I abhor self-service checkout, but I only have a few items, and the cashier is playing with his Android phone, so I’m doing him a favor. He is probably close to beating his high score in Super Mega Bubble Pop, which explains why he doesn’t glance up when I approach his station.

I start self-scanning my items and glance over at the cashier. He’s leaned all the way back in his chair, has a foot up on the counter, and is engrossed in his game. (Yes, Aldi cashiers sit in chairs, which is really weird.)

As I scan my items, I place them into my backpack. It’s a little too full; I bought too much, as usual. I pay, and the screen reminds me to take my receipt, which ends up at the bottom of my bag after I repack to make everything fit. (Note to self: don’t put bread in first.)

I turn on my heels, take a step towards the door, then hear a voice behind me.

“Did you get a receipt?” Oh, the cashier has awoken from his trance!

“Yup, got it. Thanks,” I reply.

“Let me see it.”

“What?”

“I didn’t see your receipt print.“

“You were on your phone.”

“I need to see it.”

“No, you don’t. It’s in the bottom of my bag, and I’m not unpacking everything. I literally checked out right in front of you.”

“Show it to me or don’t ever come back,” he says, trying to sound authoritative while still leaning back, foot on the counter, and chip-tune music blaring from his phone.

“Ha! Yeah. Right. See you later, asshole,” I say, and walk out the door.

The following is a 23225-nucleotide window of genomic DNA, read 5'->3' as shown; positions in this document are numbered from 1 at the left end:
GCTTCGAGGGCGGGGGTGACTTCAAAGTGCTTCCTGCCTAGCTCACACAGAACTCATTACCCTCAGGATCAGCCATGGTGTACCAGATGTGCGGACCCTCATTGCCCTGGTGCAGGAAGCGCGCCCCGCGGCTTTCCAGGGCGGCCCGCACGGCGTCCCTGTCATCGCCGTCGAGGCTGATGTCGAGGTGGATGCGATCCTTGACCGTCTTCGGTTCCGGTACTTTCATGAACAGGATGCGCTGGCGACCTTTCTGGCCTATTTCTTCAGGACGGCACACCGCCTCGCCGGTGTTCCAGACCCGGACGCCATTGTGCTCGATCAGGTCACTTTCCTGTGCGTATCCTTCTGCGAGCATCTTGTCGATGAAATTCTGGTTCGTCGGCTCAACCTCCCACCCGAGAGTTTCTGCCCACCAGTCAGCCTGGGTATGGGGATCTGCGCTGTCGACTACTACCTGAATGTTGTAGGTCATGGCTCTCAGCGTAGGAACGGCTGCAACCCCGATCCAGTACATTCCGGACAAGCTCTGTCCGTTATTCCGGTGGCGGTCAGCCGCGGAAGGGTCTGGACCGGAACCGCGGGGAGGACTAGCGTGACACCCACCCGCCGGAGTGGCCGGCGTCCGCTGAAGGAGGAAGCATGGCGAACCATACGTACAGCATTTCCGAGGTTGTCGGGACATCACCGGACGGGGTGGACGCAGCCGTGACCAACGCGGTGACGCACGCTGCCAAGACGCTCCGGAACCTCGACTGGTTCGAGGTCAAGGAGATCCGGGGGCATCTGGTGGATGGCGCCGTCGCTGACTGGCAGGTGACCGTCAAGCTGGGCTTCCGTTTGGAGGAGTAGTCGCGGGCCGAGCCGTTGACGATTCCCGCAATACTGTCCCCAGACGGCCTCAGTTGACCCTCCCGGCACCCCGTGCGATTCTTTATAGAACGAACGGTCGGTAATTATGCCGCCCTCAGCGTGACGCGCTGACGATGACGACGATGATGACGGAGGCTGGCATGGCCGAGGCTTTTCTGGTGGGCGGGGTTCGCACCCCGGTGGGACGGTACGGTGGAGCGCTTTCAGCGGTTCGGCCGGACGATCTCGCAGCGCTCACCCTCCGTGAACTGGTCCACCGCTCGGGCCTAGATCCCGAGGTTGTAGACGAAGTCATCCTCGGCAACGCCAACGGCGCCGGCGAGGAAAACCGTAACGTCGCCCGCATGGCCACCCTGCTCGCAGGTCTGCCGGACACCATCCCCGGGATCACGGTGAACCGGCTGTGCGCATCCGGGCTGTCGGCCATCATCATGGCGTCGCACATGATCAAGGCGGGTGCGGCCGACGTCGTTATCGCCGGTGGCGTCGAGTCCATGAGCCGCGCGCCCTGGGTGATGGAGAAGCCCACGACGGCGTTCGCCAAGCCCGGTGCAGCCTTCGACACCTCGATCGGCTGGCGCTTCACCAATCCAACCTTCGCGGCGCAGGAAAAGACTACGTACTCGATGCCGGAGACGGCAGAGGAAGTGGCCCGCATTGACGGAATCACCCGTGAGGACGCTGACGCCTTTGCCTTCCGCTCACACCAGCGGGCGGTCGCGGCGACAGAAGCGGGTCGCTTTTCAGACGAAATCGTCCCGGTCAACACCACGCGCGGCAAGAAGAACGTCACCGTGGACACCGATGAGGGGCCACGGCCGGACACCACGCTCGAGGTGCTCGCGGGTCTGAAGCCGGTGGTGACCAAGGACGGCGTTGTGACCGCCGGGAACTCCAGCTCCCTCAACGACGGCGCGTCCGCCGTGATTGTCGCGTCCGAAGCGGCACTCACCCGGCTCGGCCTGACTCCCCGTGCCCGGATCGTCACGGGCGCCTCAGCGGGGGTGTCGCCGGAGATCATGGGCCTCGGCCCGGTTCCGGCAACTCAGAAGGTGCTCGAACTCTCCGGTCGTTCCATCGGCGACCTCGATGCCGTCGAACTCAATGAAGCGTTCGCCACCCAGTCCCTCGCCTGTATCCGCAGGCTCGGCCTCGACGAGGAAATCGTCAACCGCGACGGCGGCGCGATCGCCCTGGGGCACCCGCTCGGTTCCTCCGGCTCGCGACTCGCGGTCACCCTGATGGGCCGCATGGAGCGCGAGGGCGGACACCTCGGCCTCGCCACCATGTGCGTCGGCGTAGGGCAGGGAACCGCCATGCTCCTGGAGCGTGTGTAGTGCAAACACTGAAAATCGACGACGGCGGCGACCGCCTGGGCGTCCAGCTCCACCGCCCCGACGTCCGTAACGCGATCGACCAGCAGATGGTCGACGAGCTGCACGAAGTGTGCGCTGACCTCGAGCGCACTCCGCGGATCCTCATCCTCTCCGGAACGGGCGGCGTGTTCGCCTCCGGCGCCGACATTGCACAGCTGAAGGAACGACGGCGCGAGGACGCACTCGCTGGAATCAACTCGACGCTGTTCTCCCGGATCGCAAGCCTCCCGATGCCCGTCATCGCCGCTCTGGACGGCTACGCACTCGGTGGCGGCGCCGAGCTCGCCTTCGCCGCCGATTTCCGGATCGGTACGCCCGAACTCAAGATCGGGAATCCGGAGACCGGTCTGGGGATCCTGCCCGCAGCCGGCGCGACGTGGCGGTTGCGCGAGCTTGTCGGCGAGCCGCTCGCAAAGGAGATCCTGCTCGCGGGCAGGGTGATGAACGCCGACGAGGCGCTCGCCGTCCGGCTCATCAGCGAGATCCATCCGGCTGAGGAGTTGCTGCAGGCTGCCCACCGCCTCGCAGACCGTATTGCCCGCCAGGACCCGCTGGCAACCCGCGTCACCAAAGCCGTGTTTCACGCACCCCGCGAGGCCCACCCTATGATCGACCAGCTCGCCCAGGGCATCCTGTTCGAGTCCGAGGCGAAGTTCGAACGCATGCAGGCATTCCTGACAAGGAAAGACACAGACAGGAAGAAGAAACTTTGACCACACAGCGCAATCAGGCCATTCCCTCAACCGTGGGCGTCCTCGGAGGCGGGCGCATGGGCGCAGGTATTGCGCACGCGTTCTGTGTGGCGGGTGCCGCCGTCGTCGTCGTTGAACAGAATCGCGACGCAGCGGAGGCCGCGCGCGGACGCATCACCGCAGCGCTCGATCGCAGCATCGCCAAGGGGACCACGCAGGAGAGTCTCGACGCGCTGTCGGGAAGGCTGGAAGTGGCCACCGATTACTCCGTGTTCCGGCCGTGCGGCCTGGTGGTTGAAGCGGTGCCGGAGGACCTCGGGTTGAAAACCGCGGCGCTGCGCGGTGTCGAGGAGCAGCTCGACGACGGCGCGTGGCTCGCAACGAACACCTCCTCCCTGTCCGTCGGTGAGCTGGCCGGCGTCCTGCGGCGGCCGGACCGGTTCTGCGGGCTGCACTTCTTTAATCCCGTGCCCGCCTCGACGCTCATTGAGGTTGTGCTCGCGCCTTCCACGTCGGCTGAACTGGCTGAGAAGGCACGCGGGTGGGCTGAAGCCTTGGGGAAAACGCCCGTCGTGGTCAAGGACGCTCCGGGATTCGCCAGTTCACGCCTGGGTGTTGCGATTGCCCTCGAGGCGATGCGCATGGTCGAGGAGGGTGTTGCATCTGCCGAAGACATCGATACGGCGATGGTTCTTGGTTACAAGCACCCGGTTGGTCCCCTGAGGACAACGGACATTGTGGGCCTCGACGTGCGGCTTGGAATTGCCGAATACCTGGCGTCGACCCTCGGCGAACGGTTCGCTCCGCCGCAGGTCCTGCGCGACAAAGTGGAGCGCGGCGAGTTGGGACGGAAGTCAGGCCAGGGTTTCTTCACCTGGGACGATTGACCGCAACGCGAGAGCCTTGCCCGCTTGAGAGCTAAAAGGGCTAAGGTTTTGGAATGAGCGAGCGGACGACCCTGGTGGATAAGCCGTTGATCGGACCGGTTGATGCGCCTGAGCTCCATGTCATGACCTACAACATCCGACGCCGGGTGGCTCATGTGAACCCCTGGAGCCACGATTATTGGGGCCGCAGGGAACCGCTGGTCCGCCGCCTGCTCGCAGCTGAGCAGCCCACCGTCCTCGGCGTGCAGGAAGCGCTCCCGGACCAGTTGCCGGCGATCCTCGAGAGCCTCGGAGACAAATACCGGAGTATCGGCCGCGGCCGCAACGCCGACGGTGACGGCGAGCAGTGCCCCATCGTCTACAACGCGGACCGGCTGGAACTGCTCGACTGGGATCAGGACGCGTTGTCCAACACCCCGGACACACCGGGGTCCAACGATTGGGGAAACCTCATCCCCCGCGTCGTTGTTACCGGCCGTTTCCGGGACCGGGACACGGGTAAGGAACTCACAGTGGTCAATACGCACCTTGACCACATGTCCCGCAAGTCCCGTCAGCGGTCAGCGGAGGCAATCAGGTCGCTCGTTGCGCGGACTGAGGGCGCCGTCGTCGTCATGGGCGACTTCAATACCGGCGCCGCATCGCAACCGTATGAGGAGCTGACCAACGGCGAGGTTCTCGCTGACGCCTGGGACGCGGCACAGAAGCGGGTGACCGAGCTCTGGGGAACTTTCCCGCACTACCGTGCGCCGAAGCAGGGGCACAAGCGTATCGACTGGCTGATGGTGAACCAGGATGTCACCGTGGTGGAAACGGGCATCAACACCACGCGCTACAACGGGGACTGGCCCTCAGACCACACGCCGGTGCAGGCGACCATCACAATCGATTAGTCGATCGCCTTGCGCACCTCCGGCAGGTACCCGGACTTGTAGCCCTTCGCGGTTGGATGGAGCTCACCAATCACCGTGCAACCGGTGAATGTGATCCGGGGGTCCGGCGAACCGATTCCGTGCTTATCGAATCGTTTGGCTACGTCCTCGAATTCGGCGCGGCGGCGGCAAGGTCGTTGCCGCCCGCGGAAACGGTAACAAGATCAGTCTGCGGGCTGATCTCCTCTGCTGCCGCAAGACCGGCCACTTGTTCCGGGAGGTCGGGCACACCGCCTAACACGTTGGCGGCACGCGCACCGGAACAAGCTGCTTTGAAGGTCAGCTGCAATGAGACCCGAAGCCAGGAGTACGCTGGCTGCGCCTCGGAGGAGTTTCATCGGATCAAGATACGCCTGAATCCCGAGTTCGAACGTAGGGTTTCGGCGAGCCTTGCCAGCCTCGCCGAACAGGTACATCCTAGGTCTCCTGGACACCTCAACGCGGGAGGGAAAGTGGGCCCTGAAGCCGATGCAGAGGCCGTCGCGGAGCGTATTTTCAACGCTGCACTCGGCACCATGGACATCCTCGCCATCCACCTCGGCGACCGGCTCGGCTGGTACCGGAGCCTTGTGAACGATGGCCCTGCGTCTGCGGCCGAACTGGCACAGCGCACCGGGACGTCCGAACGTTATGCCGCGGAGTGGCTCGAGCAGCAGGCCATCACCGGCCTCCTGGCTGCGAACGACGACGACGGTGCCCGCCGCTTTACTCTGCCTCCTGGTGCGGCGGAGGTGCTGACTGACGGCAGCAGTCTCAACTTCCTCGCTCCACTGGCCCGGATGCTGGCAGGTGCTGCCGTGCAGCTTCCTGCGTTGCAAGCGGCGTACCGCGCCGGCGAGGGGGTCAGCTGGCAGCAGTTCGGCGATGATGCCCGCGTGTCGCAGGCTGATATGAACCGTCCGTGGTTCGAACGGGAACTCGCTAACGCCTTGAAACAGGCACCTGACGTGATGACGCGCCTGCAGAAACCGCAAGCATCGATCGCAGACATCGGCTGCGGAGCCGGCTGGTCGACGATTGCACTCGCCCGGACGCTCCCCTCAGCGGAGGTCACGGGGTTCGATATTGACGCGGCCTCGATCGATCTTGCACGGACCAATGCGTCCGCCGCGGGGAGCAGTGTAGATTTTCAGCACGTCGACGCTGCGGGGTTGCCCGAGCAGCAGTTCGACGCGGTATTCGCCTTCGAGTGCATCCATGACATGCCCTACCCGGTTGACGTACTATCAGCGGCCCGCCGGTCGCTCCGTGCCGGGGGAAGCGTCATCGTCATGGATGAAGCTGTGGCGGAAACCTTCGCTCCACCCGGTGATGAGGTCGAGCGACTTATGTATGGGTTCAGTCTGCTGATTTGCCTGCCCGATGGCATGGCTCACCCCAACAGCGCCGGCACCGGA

Postcript: I have, of course, been back. I haven’t seen Mr. Super Mega Bubble Pop again. (Which isn’t a surprise given the frequent turnover of employees at the store. I rarely see the same one twice.)

“Banned at the Aldi’s” will be the name of my next album.


macOS tip: You can pause printer jobs

As I’ve mentioned before, my printer is not located in my office, which is inconvenient when I’m doing a lot of printing, such as producing my series of Bizarre Fact Files.

An additional time-saving technique that I use is to pause the printer, run several jobs, then go put the appropriate paper tray in place before resuming the jobs. Not having to go back and forth between my computer and printer saves me about 70 stair steps. Here’s how it works:

Before printing, open System Preferences > Printer & Scanners, then double-click the printer in the Printers list. In the window that appears, click the Pause button. Important: Do not close the window where the Pause button appears.

screen shot of printer window

Next, print the file as you normally would. When the warning message about the printer being paused appears, click “Add to Printer.” Repeat for each document that you want to add to the printer’s queue.

screen shot of paused printer window

To take this even further, I created a Keyboard Maestro macro, triggered via Alfred Remote, to unpause the queue when I’m on the other floor. You’d need both of these pieces of software — which I recommend — to do this, so I won’t dwell on the details. But, briefly, you need to trigger the macro via Keyboard Maestro’s web server. The macro source is available at this gist.